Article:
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  1. #1
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    AMD X2 64 or Intel Core Duo 2?

    Wich one is the most powerful chip on the market, and what version of the chips for a laptop is 64 bit? Looking to upgrade my laptop for the energy draining Windows Vista, and nows the time since someone in the feild at work needs a laptop to only get on the Net to file reports. What's he need a Dual Core for?

    Thanks
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  2. #2
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    I don't think you can go wrong with either... search the net for laptops you are looking for and compare test results. There is a lot more than cpu you must worry about in a laptop... gpu and hd are major factors as well.

    Dual core is great for those who operate multiple programs. For example, I running outlook, maybe 20 ie 7 screens/tabs, virtual pc, and ms word without my system running slow... I have an amd x2 4200... but then I also have 2 gb ram, and large 7200 hd....
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  3. #3
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    Intel Core Duo 2 by a long shot.

    Laptop or desktop look for a Intel T7200 2GHz, it has 4MB cache!
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  4. #4
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    What about graphical power? 512 MB NVidia or ATI? Mostly using it for 3D work..

    Never used an NVidia card before.
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  5. #5
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    Most popular in notebooks seems like Nvidia, they do a 512MB GO card which should be find for 3D work. I would also look for 2GB system RAM, you can dedicated some of that to graphics also.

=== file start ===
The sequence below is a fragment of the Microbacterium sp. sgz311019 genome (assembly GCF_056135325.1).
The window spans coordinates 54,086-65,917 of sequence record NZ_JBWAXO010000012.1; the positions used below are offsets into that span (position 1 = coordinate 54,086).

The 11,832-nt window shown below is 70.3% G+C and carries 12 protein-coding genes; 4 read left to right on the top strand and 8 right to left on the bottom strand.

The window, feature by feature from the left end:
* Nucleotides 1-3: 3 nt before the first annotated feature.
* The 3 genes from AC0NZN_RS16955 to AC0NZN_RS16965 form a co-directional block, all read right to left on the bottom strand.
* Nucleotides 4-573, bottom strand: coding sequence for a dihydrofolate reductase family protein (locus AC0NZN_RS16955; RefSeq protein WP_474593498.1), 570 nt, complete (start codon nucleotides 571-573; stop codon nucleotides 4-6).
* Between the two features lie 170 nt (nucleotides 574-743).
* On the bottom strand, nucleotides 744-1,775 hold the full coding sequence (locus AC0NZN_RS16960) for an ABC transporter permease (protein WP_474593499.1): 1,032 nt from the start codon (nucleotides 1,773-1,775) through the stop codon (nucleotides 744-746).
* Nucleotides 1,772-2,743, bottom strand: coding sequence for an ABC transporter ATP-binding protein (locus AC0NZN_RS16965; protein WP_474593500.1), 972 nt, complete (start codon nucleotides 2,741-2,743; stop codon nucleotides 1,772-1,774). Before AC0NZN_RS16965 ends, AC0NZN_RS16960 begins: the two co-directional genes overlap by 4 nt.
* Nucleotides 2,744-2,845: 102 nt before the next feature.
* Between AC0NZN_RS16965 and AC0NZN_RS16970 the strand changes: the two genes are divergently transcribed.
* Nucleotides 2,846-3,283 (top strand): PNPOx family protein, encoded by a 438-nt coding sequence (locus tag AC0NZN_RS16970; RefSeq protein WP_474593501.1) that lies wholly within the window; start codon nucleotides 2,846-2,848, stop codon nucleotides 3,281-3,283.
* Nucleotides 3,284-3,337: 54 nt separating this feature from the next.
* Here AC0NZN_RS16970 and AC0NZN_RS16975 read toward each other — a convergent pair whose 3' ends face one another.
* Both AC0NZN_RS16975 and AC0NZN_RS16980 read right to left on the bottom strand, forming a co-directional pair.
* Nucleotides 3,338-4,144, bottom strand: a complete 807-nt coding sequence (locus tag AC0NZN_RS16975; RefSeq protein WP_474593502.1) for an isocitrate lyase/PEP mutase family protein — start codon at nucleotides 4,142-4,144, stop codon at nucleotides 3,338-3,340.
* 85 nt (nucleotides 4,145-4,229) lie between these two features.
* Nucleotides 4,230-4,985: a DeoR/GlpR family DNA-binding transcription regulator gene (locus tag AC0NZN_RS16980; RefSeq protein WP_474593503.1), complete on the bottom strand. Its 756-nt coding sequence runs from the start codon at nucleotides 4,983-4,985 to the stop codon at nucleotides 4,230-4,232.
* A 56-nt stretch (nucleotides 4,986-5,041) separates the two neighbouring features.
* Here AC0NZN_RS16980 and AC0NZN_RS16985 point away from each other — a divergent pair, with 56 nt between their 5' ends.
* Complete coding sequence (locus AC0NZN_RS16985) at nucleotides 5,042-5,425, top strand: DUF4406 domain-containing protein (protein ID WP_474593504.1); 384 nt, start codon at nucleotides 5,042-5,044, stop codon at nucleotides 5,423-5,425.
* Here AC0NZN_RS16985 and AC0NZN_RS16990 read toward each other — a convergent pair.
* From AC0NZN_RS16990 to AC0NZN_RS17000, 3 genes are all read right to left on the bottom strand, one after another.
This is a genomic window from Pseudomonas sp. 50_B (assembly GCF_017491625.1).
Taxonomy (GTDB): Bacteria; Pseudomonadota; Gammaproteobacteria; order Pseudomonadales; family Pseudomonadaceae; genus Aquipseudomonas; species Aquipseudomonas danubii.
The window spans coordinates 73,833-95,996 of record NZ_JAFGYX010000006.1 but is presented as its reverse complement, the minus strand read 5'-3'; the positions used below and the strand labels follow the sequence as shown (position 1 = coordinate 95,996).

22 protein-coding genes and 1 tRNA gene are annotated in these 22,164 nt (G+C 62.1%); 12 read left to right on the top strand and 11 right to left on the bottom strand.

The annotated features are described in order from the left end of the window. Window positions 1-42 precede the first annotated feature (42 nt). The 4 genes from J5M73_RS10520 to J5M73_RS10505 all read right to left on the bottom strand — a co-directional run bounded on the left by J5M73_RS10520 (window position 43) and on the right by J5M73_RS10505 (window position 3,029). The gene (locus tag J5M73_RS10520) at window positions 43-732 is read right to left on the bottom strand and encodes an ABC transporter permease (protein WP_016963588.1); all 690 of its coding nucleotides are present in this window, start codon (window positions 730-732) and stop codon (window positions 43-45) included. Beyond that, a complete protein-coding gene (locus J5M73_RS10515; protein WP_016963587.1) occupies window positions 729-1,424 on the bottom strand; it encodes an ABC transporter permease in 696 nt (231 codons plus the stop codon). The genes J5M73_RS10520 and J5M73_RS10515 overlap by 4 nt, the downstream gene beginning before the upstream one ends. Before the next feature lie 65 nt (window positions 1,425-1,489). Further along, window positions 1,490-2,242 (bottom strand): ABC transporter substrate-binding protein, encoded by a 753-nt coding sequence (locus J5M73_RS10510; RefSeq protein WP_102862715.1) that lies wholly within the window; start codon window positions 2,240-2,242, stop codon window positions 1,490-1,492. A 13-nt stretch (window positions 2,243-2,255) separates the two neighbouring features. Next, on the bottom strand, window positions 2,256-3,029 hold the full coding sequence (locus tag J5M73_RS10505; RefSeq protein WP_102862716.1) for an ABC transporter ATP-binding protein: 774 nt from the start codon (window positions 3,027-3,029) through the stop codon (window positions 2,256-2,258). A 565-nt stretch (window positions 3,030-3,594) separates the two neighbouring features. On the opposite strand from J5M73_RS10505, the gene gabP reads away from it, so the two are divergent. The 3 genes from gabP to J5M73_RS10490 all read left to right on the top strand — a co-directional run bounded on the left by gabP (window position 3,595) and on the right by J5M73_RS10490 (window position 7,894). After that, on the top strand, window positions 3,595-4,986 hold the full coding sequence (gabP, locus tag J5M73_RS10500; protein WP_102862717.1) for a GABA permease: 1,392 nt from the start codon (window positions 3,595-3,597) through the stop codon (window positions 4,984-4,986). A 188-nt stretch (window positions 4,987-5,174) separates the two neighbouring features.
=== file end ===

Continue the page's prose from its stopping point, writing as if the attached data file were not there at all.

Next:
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  6. #6
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    Well in my desktop I'm running a Core 2 Duo and an nVidfia 7900GT, and I couldn't be happier. The thing runs very very cool, and very very fast . I started with an AMD X2, however it ran way too hot, and I eventually switched to the Intel platform. I would say go Intel definitely, since in a laptop heat is much worse than a desktop. For graphics either nVidia or ATI are good at the moment. nVidia is probably cheaper for a laptop, and I have hadf no problems with my 7900GT.

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  7. #7
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    Yeah Core 2 Duo is far superior to Athlon X2, Intel has rebounded well with their recent releases and once again is back on top of AMD, great for us consumers to see the market competitive again after last year in which AMD basically topped everything Intel had to offer with ease.
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  8. #8
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    Intel Core 2 Duo

  9. #9
    Haha, i've gotta agree with everyone else here. I've built several machines with the e6300, and they just scream. Plus they run cool!

  10. #10
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    Although if you're taking price into consideration I wouldn't rule out the X2 series altogether, Core 2 Duos are still rather pricey, and it's tough to beat some of the deals on X2 processors right now.

    Still if you're just looking for performance then stick with Intel, for now anyway.
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  11. #11
    Intel Duo Core 2 is the best in the market right now... and AMD Athlon 64 Duo Core is in 2nd place.........

  12. #12
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    Core 2 Duo in laptops is not 64bit and won't be until sometime next year when the Santa Rosa chipset is released.

    Core 2 Duo chips are better than AMD's offering on the mobile market.

    In my opinion 64bit is the last thing you should be worried about on a laptop purchase, you aren't going to be using more than 2GB of RAM and Vista doesn't need 64bit processors. Yeah there are some benifits from running some 32bit applications on a 64bit machine and you can run 64bit software, but are you really going to notice the limited speed boosts when you're got a much improved processor anyway?
    Last edited by Umbongo; 10-05-2006 at 10:00 PM.

  13. #13
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    Quote Originally Posted by Umbongo
    Core 2 Duo in laptops is not 64bit and won't be until sometime next year when the Santa Rosa chipset is released.